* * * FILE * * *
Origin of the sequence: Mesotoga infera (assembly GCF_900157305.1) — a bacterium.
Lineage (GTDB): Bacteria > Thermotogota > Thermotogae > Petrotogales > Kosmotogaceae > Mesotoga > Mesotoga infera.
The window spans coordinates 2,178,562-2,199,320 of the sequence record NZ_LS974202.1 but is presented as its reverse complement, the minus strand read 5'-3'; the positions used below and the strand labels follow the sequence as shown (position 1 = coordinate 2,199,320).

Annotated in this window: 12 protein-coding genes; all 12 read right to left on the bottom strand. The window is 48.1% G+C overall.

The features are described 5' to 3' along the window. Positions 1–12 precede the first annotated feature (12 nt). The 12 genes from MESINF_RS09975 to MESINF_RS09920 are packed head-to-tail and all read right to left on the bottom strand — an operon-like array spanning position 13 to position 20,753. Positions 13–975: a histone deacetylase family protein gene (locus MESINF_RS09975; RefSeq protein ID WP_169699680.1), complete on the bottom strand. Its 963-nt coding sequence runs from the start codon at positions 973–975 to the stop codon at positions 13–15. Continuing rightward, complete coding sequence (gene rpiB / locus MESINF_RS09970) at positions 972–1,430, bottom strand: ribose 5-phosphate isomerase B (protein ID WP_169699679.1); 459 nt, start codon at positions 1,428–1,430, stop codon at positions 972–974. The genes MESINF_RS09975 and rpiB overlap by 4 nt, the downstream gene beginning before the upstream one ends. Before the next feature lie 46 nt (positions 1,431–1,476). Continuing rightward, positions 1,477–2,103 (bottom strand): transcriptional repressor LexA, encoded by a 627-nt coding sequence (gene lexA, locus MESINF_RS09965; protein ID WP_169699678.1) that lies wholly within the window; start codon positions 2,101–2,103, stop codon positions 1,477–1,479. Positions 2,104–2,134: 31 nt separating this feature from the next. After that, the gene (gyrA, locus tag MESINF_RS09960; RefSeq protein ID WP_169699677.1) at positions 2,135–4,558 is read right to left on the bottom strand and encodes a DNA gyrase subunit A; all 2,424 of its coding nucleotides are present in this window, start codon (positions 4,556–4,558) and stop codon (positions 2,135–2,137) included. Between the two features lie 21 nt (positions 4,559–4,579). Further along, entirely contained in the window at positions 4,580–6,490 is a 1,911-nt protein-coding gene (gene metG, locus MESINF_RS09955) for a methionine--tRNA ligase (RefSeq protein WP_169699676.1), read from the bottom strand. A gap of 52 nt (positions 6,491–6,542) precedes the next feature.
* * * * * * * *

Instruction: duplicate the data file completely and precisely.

Origin of the sequence: Mesotoga infera (assembly GCF_900157305.1) — a bacterium.
Lineage (GTDB): Bacteria > Thermotogota > Thermotogae > Petrotogales > Kosmotogaceae > Mesotoga > Mesotoga infera.
The window spans coordinates 2,178,562-2,199,320 of the sequence record NZ_LS974202.1 but is presented as its reverse complement, the minus strand read 5'-3'; the positions used below and the strand labels follow the sequence as shown (position 1 = coordinate 2,199,320).

Annotated in this window: 12 protein-coding genes; all 12 read right to left on the bottom strand. The window is 48.1% G+C overall.

The features are described 5' to 3' along the window. Positions 1–12 precede the first annotated feature (12 nt). The 12 genes from MESINF_RS09975 to MESINF_RS09920 are packed head-to-tail and all read right to left on the bottom strand — an operon-like array spanning position 13 to position 20,753. Positions 13–975: a histone deacetylase family protein gene (locus MESINF_RS09975; RefSeq protein ID WP_169699680.1), complete on the bottom strand. Its 963-nt coding sequence runs from the start codon at positions 973–975 to the stop codon at positions 13–15. Continuing rightward, complete coding sequence (gene rpiB / locus MESINF_RS09970) at positions 972–1,430, bottom strand: ribose 5-phosphate isomerase B (protein ID WP_169699679.1); 459 nt, start codon at positions 1,428–1,430, stop codon at positions 972–974. The genes MESINF_RS09975 and rpiB overlap by 4 nt, the downstream gene beginning before the upstream one ends. Before the next feature lie 46 nt (positions 1,431–1,476). Continuing rightward, positions 1,477–2,103 (bottom strand): transcriptional repressor LexA, encoded by a 627-nt coding sequence (gene lexA, locus MESINF_RS09965; protein ID WP_169699678.1) that lies wholly within the window; start codon positions 2,101–2,103, stop codon positions 1,477–1,479. Positions 2,104–2,134: 31 nt separating this feature from the next. After that, the gene (gyrA, locus tag MESINF_RS09960; RefSeq protein ID WP_169699677.1) at positions 2,135–4,558 is read right to left on the bottom strand and encodes a DNA gyrase subunit A; all 2,424 of its coding nucleotides are present in this window, start codon (positions 4,556–4,558) and stop codon (positions 2,135–2,137) included. Between the two features lie 21 nt (positions 4,559–4,579). Further along, entirely contained in the window at positions 4,580–6,490 is a 1,911-nt protein-coding gene (gene metG, locus MESINF_RS09955) for a methionine--tRNA ligase (RefSeq protein WP_169699676.1), read from the bottom strand. A gap of 52 nt (positions 6,491–6,542) precedes the next feature.